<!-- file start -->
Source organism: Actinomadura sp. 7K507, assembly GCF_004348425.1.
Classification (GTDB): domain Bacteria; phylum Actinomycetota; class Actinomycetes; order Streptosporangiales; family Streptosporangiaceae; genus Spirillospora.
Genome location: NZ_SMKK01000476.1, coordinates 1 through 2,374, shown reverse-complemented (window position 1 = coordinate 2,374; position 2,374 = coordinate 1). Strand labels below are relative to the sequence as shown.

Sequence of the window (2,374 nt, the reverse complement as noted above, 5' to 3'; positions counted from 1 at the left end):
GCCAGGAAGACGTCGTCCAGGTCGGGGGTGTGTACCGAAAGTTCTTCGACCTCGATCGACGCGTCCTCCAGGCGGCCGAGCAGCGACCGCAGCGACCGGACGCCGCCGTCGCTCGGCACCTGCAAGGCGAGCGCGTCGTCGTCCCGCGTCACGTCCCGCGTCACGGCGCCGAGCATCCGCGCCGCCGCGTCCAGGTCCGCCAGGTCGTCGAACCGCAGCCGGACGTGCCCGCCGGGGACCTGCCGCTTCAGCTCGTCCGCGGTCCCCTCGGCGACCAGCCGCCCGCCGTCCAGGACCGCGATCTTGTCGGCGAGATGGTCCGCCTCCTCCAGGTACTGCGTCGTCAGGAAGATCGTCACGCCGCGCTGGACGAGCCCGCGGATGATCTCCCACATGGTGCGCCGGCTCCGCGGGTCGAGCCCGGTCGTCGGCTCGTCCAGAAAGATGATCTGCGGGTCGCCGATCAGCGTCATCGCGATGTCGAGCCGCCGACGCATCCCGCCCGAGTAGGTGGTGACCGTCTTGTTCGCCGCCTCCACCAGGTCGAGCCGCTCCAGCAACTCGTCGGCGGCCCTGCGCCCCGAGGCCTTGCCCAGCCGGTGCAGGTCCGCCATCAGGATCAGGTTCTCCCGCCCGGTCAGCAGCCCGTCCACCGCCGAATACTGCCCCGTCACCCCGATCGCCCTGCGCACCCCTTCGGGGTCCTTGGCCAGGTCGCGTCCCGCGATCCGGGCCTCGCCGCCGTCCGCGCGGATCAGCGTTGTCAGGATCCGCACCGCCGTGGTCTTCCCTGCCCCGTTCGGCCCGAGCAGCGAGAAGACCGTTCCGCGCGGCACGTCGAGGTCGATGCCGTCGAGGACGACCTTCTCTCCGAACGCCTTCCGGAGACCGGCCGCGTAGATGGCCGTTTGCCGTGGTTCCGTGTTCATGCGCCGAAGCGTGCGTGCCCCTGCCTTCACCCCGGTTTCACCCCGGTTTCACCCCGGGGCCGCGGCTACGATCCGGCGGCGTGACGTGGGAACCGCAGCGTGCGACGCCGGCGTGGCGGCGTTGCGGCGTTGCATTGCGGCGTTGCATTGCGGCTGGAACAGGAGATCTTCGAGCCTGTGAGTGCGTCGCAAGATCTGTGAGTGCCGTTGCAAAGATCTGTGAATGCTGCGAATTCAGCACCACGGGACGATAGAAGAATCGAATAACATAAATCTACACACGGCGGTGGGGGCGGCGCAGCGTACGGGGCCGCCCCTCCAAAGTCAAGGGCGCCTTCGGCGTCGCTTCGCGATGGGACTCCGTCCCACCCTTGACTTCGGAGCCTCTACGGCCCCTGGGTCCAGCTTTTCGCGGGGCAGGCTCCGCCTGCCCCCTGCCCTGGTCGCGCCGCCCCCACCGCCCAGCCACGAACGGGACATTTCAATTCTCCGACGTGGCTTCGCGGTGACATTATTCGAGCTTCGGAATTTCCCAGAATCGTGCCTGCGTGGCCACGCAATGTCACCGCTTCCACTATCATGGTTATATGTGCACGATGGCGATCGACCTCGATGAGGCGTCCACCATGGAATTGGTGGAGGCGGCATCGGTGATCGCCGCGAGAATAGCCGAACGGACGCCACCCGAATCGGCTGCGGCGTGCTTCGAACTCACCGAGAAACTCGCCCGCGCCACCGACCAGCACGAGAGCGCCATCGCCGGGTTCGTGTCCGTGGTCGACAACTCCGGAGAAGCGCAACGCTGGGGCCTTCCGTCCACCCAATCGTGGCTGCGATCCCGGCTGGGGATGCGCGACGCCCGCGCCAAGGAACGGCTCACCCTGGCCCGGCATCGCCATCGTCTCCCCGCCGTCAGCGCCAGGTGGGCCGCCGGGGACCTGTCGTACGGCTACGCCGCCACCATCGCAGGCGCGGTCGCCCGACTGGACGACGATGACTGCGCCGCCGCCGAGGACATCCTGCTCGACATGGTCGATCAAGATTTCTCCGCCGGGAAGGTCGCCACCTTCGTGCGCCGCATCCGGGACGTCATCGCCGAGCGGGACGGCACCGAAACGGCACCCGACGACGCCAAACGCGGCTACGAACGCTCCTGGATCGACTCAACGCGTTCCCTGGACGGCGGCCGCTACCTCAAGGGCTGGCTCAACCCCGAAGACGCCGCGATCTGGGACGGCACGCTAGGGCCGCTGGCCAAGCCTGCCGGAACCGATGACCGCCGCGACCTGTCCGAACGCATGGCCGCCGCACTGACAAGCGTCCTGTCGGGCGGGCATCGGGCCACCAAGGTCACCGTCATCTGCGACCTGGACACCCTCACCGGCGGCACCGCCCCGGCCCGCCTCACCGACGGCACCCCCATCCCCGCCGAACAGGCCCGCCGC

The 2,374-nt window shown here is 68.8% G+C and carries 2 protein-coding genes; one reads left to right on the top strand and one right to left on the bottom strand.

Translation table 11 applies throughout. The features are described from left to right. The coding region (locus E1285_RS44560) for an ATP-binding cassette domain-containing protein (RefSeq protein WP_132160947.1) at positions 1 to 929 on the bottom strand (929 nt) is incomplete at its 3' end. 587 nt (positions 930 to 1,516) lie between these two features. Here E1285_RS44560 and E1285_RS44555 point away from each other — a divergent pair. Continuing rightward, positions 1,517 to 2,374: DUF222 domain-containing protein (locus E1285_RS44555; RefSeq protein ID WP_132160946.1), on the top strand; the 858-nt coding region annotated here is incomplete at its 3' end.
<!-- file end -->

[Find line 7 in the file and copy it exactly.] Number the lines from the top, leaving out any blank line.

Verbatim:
Translation table 11 applies throughout. The features are described from left to right. The coding region (locus E1285_RS44560) for an ATP-binding cassette domain-containing protein (RefSeq protein WP_132160947.1) at positions 1 to 929 on the bottom strand (929 nt) is incomplete at its 3' end. 587 nt (positions 930 to 1,516) lie between these two features. Here E1285_RS44560 and E1285_RS44555 point away from each other — a divergent pair. Continuing rightward, positions 1,517 to 2,374: DUF222 domain-containing protein (locus E1285_RS44555; RefSeq protein ID WP_132160946.1), on the top strand; the 858-nt coding region annotated here is incomplete at its 3' end.